The usual law of computers is averages. As a car learns, it takes the highs and lows of every input and averages it. This is probably an oversimplification, but you get the point. So you don't have to drive the same every time, and they don't expect you too. It just takes all the figures and uses averages. As time goes on, and it adds more and more information to its averages, it gets better and better.
This is not a new, "poorly designed" concept, this is a common practice in computers, and it usually works quite well.
As far as "slipping" goes, perhaps I am being dense, but not sure how you could feel slipping in a CVT. It can constantly adjust its ratio, and therefore engine RPMs, there are no gears. So how can you feel it slip when there are no gears?
FWDs are great when you don't get snow, or enough snow to worry about it. My little brother lives in Arizona, where they rarely get snow (not counting the mountains), and when they do its usually gone with a day or two. He is really regretting buying a 4x4 Jeep Liberty and wishes he had bought something with better mileage, but he loves the thing too much to get rid of it.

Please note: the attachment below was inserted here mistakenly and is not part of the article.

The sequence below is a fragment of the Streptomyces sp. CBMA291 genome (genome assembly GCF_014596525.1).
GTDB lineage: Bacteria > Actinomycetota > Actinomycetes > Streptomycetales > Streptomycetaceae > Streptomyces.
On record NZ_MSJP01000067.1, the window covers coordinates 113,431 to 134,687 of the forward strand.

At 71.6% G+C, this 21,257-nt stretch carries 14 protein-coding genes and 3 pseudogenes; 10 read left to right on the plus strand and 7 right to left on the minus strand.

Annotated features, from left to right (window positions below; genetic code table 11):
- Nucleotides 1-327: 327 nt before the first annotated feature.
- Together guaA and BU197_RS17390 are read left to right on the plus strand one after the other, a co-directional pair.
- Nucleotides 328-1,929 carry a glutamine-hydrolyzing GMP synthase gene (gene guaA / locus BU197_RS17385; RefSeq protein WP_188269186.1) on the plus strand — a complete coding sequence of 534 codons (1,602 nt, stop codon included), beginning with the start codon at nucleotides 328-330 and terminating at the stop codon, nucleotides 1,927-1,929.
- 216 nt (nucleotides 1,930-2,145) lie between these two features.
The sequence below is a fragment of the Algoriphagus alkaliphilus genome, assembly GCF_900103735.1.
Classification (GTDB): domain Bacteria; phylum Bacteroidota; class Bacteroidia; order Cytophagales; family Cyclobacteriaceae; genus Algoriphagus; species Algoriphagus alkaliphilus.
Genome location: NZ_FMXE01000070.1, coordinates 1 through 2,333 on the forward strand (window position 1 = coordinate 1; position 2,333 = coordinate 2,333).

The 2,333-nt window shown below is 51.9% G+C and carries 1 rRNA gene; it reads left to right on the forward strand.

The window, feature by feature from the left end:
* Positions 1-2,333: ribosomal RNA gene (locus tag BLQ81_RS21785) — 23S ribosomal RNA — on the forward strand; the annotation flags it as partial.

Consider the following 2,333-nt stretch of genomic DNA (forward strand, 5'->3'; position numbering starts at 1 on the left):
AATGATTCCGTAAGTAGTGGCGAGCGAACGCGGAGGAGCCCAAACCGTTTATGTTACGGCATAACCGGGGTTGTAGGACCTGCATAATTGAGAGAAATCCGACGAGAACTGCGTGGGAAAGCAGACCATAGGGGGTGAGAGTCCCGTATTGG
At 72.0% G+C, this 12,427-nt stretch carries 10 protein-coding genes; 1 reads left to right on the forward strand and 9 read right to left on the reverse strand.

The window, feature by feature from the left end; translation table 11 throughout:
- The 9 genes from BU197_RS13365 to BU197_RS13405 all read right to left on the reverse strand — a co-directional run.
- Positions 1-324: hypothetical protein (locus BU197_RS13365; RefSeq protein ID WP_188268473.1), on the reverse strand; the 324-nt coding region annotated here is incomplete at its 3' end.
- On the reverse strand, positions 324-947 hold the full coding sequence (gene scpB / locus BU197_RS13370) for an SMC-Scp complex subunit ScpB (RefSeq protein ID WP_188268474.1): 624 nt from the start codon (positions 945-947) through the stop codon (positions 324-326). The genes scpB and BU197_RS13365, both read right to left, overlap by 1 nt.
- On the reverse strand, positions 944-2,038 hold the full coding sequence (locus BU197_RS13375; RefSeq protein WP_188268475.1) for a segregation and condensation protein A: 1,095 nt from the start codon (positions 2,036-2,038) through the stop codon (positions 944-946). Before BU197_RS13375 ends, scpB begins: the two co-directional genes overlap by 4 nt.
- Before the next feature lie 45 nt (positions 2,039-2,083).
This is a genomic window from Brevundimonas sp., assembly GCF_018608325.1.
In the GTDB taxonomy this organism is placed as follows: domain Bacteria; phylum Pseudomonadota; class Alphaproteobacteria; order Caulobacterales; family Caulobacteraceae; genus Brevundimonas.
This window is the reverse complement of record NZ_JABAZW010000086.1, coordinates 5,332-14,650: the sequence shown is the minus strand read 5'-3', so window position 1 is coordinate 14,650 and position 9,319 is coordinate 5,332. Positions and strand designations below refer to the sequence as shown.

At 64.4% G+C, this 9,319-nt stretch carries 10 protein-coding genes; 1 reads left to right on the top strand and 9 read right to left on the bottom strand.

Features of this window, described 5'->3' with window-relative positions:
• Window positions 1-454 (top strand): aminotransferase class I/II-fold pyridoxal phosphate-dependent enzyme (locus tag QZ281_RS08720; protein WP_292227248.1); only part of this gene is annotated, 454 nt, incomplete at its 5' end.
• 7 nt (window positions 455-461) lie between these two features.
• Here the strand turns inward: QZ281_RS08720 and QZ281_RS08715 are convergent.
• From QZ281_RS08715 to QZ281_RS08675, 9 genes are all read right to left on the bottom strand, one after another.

I won't ever buy anything but 4x4s or AWDs for the midwest. We get too much snow during the winter, usually. If my wife didn't have a SUV with 4x4, or I a 4x4 pickup, we would have got stuck in our driveway many times over.
[COLOR="Silver"][B][SIZE="3"]2012 Jeep Compass Sport 4x4[/SIZE][/B][/COLOR]
[I]2.4L I4, CVT II, Freedom Drive I[/I]
[COLOR="DarkSlateGray"][B][SIZE="3"]2010 Dodge Dakota Quad Cab 4x4[/SIZE][/B][/COLOR]
[I]4.7L V8, 545RFE, Big Horn Edition[/I]